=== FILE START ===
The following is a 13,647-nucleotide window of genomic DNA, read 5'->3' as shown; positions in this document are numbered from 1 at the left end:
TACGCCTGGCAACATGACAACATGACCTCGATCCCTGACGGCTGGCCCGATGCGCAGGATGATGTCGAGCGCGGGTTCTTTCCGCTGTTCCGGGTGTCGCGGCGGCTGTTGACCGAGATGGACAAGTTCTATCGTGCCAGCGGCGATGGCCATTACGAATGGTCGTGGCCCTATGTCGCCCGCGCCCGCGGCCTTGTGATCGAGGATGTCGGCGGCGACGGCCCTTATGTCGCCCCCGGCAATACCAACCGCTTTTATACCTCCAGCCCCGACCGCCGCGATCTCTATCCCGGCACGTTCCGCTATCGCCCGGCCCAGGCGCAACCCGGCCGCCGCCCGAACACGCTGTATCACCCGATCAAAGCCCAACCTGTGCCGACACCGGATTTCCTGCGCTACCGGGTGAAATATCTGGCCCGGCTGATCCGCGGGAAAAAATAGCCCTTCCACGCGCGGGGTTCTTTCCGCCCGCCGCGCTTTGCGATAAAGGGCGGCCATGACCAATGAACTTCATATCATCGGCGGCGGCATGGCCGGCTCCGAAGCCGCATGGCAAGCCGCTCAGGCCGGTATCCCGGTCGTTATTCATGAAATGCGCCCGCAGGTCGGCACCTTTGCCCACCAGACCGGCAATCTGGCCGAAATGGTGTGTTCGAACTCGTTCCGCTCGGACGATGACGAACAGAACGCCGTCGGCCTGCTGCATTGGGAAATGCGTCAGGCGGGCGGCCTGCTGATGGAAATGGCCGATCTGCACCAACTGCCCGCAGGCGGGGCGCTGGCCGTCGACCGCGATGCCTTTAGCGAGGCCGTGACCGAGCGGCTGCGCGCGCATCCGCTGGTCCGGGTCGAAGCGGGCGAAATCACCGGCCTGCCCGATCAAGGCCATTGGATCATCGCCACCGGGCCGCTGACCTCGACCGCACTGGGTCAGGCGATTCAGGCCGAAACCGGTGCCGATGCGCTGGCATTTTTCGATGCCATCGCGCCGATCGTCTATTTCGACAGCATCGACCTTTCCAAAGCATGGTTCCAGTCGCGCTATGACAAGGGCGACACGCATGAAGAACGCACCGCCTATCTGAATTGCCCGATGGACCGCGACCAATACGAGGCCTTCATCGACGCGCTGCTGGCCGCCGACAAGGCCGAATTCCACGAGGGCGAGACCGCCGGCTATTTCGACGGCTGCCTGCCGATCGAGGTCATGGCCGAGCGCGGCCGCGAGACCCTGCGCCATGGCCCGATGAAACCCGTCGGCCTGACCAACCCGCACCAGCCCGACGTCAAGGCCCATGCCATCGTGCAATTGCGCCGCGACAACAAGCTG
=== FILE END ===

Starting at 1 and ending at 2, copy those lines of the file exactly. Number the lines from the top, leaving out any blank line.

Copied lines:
The following is a 13,647-nucleotide window of genomic DNA, read 5'->3' as shown; positions in this document are numbered from 1 at the left end:
TACGCCTGGCAACATGACAACATGACCTCGATCCCTGACGGCTGGCCCGATGCGCAGGATGATGTCGAGCGCGGGTTCTTTCCGCTGTTCCGGGTGTCGCGGCGGCTGTTGACCGAGATGGACAAGTTCTATCGTGCCAGCGGCGATGGCCATTACGAATGGTCGTGGCCCTATGTCGCCCGCGCCCGCGGCCTTGTGATCGAGGATGTCGGCGGCGACGGCCCTTATGTCGCCCCCGGCAATACCAACCGCTTTTATACCTCCAGCCCCGACCGCCGCGATCTCTATCCCGGCACGTTCCGCTATCGCCCGGCCCAGGCGCAACCCGGCCGCCGCCCGAACACGCTGTATCACCCGATCAAAGCCCAACCTGTGCCGACACCGGATTTCCTGCGCTACCGGGTGAAATATCTGGCCCGGCTGATCCGCGGGAAAAAATAGCCCTTCCACGCGCGGGGTTCTTTCCGCCCGCCGCGCTTTGCGATAAAGGGCGGCCATGACCAATGAACTTCATATCATCGGCGGCGGCATGGCCGGCTCCGAAGCCGCATGGCAAGCCGCTCAGGCCGGTATCCCGGTCGTTATTCATGAAATGCGCCCGCAGGTCGGCACCTTTGCCCACCAGACCGGCAATCTGGCCGAAATGGTGTGTTCGAACTCGTTCCGCTCGGACGATGACGAACAGAACGCCGTCGGCCTGCTGCATTGGGAAATGCGTCAGGCGGGCGGCCTGCTGATGGAAATGGCCGATCTGCACCAACTGCCCGCAGGCGGGGCGCTGGCCGTCGACCGCGATGCCTTTAGCGAGGCCGTGACCGAGCGGCTGCGCGCGCATCCGCTGGTCCGGGTCGAAGCGGGCGAAATCACCGGCCTGCCCGATCAAGGCCATTGGATCATCGCCACCGGGCCGCTGACCTCGACCGCACTGGGTCAGGCGATTCAGGCCGAAACCGGTGCCGATGCGCTGGCATTTTTCGATGCCATCGCGCCGATCGTCTATTTCGACAGCATCGACCTTTCCAAAGCATGGTTCCAGTCGCGCTATGACAAGGGCGACACGCATGAAGAACGCACCGCCTATCTGAATTGCCCGATGGACCGCGACCAATACGAGGCCTTCATCGACGCGCTGCTGGCCGCCGACAAGGCCGAATTCCACGAGGGCGAGACCGCCGGCTATTTCGACGGCTGCCTGCCGATCGAGGTCATGGCCGAGCGCGGCCGCGAGACCCTGCGCCATGGCCCGATGAAACCCGTCGGCCTGACCAACCCGCACCAGCCCGACGTCAAGGCCCATGCCATCGTGCAATTGCGCCGCGACAACAAGCTG